This is not the same as driving a car, since the activity of driving is intended for purposes of transportation, not for driving up oil prices for others. If people drove their vehicles to intentionally financially inconvenience people in other countries by racking up oil prices, that would be a different matter.


Yes, but I don't understand how driving a car is different. It's doing something that has the unintended result of hurting another being. What if the resources for making that car was taken from a nation where the dictator oppresses the people, and can do so because of the income from his mining business? That is actually pretty likely with the computer you are using.
What about your oil-use creates demand and hence a farmer in Bolivia can't afford it to power his tractor, and his family will starve?

What is the difference between practically any human action and eating meat? We can't keep ourselves from hurting others, unless we commit suicide.

New Mysterianism;62022 wrote:
Is the EU morally obligated to relieve world hunger, and is it thereby inflicting harm on those who are starving?


By doing what? Not distributing food sufficiently? Maybe they can't. Then their moral obligation would be to foreign governments that cause starvation.

I wanted to point out that your reasoning would imply things that go a bit too far, so maybe we need to find a way to re-formulate the statements of the OP.
 
New Mysterianism
 
Reply Fri 8 May, 2009 04:16 pm
@EmperorNero,
I fully acknowledge the moral complexities at root in oil consumption and the like. It would be utterly pointless for me to try and defend a position which holds that, in our increasingly globalized world, it is possible to live a lifestyle that doesn't have any unintended consequences for others. That's the nature of things. We cannot reasonably expect everyone everywhere to conscientiously chart where all their resources come from, who extracted them, and so forth. People can certainly do this to a degree, but demanding 100% consistency is just unrealistic.

That said, it is unequivocally clear what procedures go into the production of meat. When you go to purchase fried chicken at the store, you knowingly desire that chicken dead, de-feathered, and deep fried. This is not an "unintended result." If you came to the store and asked for fried chicken, and I handed you a living chicken, you'd most likely say "uhm, I needed that thing dead and fried, if you don't mind?" And you certainly wouldn't exclaim "Wait, you kill those things before you cook them! Who knew?"

This is not analogous to pumping oil into my car. I intend to get from point A to point B, not harm the people in the zone where the oil was originally extracted. If oil consumption was in principle or necessarily an activity which required slaughtering human beings, like with animals in the meat-industry, things would be different.
 
zicogja421
 
Reply Fri 8 May, 2009 04:21 pm
@New Mysterianism,
New Mysterianism wrote:
Yes, it intentionally harms the animal, whereas automoblie driving harms are unintended. Animal-eating is wrong for much the same reason that buying stolen property or accepting any of the ill-gotten gains of another is wrong: a person who eats animals, or buys and uses stolen products, is in both cases benefiting from a morally nefarious practice. It strikes me as quite uncontroversial to say that one who concurs and cooperates with wrongdoing, or who garners benefits through the defeat of another's basic welfare interests, is himself doing something which is seriously morally wrong. So, even though a person does not directly kill the animal-meat he eats from the slaughterhouse, he is complicit in moral wrongdoing by creating a market demand for an industry which engages in the systematic killing of animals. In other words, the animal-eater *is* at fault because the killing and purchasing/consumption of animal-meat are two parts of the same moral wrong.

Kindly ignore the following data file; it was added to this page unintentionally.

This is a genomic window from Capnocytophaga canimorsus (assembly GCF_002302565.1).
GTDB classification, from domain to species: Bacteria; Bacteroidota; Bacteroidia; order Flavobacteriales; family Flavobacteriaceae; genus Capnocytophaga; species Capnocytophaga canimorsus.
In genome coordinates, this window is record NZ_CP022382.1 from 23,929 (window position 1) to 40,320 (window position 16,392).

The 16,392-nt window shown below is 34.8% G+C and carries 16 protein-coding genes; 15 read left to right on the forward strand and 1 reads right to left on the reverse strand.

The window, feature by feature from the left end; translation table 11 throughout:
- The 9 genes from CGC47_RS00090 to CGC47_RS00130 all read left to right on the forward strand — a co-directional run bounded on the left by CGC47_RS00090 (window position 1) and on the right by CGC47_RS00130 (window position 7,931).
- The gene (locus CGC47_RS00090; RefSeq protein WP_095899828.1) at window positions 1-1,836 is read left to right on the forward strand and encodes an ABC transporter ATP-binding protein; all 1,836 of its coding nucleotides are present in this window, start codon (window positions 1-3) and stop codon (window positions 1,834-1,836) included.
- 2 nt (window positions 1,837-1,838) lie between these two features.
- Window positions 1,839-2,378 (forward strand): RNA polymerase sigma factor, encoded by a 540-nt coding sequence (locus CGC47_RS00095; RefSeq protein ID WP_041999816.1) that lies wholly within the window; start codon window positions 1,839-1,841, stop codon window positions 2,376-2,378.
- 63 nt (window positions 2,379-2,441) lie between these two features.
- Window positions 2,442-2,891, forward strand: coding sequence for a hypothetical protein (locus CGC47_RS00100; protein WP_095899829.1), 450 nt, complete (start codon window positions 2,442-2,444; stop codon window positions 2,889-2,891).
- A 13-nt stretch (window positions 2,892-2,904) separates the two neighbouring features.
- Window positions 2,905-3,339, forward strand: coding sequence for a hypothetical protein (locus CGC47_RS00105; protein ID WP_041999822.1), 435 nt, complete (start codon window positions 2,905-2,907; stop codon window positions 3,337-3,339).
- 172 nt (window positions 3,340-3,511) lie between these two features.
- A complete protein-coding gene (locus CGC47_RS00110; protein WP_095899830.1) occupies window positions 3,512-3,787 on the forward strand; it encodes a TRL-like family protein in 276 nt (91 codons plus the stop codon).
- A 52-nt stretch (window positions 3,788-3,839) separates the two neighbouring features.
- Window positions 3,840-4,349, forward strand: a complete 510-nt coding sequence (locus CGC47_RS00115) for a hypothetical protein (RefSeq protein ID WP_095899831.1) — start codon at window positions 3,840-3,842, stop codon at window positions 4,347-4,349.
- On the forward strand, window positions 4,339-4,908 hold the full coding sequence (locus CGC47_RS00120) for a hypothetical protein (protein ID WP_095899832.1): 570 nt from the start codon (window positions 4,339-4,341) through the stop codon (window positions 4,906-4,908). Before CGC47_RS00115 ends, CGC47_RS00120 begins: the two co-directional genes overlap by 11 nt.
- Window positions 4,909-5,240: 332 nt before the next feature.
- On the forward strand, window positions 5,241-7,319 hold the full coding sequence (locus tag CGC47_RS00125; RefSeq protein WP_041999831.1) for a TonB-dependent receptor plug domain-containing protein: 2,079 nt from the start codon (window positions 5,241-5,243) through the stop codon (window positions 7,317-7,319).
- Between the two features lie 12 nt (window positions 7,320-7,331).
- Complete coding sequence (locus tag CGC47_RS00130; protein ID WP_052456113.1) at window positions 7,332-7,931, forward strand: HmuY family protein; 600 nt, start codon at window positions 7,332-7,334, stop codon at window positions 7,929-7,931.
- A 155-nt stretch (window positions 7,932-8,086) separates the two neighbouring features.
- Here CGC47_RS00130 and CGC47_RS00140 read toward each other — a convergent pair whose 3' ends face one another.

This is not the same as driving a car, since the activity of driving is intended for purposes of transportation, not for driving up oil prices for others. If people drove their vehicles to intentionally financially inconvenience people in other countries by racking up oil prices, that would be a different matter.


I think the following proposition, which you seem to support, is false: purchasing and eating (already killed) animals is wrong because it involves the intentional harming of animals. I think it is false if it is supposed to be a universal claim about the psychology involved in the purchasing and eating of already killed animals; I can say for myself (and I'm sure many others would agree) that when I purchase and eat meat, I don't intend to do harm to that animal or any other animals. First of all, clearly I don't intend to do harm to the already-killed animal; it's already dead, so it can't be harmed. Second, I don't intend to harm or contribute to the harming of other animals when I purchase and eat meat. I purchase and eat meat because I like the taste of meat and so I want to eat it. Just as I drive to transport myself and not to hike up oil prices and thereby indirectly harm others, I purchase and eat meat because I want to eat something that tastes good.